The word “Christmas” is a simple contraction of “Christ’s Mass.” It is a reference to the festival Eucharist which is traditionally celebrated on the occasion of Christ’s nativity.
The celebrations of Christmas and Epiphany were both associated with the Winter Solstice (that celestial point where daylight hours are at their shortest and wherefrom they begin to lengthen). But, because of the inaccuracies of the ancient calendrical systems, the Winter Solstice was recorded as occurring on January 6 in 1996 BC and later recorded occurring on December 25 by 331 BC. The reason for Christmas and Epiphany being linked with the Winter Solstice is that (once Christianity became the dominant religion of the Roman Empire) the celebration of Christ’s nativity supplanted the celebration of the birth of the pagan god Mithra. The celebration of Mithra’s birth was observed on December 25 (what was then believed to be the Winter Solstice). With the decline of pagan religions, Christianity inherited (by default) December 25 as Christmas day.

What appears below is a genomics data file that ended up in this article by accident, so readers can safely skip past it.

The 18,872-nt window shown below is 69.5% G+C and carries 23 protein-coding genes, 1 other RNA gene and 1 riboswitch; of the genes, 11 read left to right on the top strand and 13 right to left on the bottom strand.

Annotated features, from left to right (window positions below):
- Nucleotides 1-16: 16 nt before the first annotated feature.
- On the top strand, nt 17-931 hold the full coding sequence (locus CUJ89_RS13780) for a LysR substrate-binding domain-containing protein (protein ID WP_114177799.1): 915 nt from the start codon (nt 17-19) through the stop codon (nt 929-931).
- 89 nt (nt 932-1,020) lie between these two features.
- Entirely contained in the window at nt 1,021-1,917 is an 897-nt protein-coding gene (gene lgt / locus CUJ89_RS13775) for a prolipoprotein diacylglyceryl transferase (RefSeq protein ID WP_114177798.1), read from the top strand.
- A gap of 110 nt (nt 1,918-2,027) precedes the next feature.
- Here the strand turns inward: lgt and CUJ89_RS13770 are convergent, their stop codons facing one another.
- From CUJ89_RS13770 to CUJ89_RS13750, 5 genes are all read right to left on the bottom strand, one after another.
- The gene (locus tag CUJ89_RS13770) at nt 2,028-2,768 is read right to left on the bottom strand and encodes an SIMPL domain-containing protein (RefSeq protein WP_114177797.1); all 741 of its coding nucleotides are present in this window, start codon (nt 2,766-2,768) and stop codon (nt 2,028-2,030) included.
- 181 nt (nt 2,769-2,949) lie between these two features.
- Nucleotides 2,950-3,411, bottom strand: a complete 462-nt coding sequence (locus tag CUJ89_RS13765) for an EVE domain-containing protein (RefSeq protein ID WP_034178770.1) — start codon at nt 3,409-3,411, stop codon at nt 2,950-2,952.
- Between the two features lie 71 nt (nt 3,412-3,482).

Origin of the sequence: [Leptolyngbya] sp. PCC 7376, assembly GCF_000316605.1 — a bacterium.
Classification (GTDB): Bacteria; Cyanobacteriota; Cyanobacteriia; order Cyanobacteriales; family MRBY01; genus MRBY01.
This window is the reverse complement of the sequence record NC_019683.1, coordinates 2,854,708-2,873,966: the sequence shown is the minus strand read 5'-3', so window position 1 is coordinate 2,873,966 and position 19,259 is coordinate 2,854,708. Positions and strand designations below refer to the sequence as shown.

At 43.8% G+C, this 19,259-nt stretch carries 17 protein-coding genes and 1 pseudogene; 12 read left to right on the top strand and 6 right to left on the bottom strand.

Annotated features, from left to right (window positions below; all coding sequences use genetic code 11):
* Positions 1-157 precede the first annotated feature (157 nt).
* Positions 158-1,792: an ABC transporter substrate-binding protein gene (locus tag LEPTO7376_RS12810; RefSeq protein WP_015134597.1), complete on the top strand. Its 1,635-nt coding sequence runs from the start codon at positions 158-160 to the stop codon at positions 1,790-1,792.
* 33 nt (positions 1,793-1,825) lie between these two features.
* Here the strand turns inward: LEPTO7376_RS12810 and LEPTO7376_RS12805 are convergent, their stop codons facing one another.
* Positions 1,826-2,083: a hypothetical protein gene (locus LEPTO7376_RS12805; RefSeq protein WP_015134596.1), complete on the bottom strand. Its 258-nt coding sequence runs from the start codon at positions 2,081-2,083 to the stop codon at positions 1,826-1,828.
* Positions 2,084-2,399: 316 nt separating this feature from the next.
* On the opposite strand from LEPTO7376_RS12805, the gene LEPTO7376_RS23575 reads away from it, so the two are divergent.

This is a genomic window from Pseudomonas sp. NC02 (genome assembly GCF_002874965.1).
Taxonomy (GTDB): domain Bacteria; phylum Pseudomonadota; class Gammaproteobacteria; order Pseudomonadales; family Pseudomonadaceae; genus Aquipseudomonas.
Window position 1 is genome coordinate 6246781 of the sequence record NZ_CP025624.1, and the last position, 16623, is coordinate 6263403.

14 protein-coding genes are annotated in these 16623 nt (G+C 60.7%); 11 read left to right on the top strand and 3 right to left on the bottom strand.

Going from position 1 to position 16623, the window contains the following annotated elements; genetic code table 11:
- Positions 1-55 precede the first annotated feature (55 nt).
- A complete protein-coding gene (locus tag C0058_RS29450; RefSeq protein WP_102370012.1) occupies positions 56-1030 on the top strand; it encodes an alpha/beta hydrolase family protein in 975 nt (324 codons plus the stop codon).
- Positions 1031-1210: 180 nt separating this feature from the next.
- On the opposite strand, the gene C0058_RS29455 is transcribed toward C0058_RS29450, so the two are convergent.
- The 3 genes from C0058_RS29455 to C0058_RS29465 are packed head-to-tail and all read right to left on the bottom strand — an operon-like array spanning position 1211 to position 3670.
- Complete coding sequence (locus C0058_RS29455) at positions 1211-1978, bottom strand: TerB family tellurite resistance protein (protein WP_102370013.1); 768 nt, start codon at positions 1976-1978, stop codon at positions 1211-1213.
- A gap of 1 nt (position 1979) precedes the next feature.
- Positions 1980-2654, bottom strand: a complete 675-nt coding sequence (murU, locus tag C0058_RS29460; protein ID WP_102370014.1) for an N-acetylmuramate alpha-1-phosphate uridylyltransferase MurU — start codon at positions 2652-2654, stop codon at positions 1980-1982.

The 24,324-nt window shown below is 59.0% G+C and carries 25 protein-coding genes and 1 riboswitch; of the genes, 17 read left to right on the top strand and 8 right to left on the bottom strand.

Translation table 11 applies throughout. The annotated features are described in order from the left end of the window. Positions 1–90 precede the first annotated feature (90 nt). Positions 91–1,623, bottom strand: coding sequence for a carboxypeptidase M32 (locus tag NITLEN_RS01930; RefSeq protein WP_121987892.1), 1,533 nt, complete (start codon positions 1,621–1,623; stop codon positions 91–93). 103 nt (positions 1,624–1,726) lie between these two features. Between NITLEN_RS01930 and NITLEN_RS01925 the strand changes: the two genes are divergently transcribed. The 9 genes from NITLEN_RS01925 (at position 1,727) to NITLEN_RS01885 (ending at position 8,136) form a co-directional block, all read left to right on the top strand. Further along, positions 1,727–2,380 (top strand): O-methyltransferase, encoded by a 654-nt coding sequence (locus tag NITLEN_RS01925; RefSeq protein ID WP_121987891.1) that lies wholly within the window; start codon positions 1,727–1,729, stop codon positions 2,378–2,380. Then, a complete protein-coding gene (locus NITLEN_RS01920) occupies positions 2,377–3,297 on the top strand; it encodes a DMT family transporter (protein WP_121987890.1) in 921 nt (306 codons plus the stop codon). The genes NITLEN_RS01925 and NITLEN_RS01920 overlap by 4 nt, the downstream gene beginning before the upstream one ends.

That “Christmastide”—the season of Christmas—consists of twelve days is well known from the old English Carol, “The Twelve Days of Christmas.” Eventually, the observances of Christmas and Epiphany became differentiated, Christmas day being linked to December 25 and Epiphany being linked to January 6. Christmastide becomes a twelve-day season (December 25 – January 5) as a result of distinguishing the observance of Christ’s nativity (Christmas day) and the visitation of the Magi (Epiphany).
The liturgical color for the season of Christmastide is white. White represents the holiest of days in the life of the Church because it signifies the glory of our incarnate Lord, Jesus Christ. White symbolizes purity, holiness, and virtue, as well as respect and reverence. White is used for all high Holy Days and festival days of the Church year. It is indeed proper and fitting for us to mark the season of Christmastide with the holy color of white.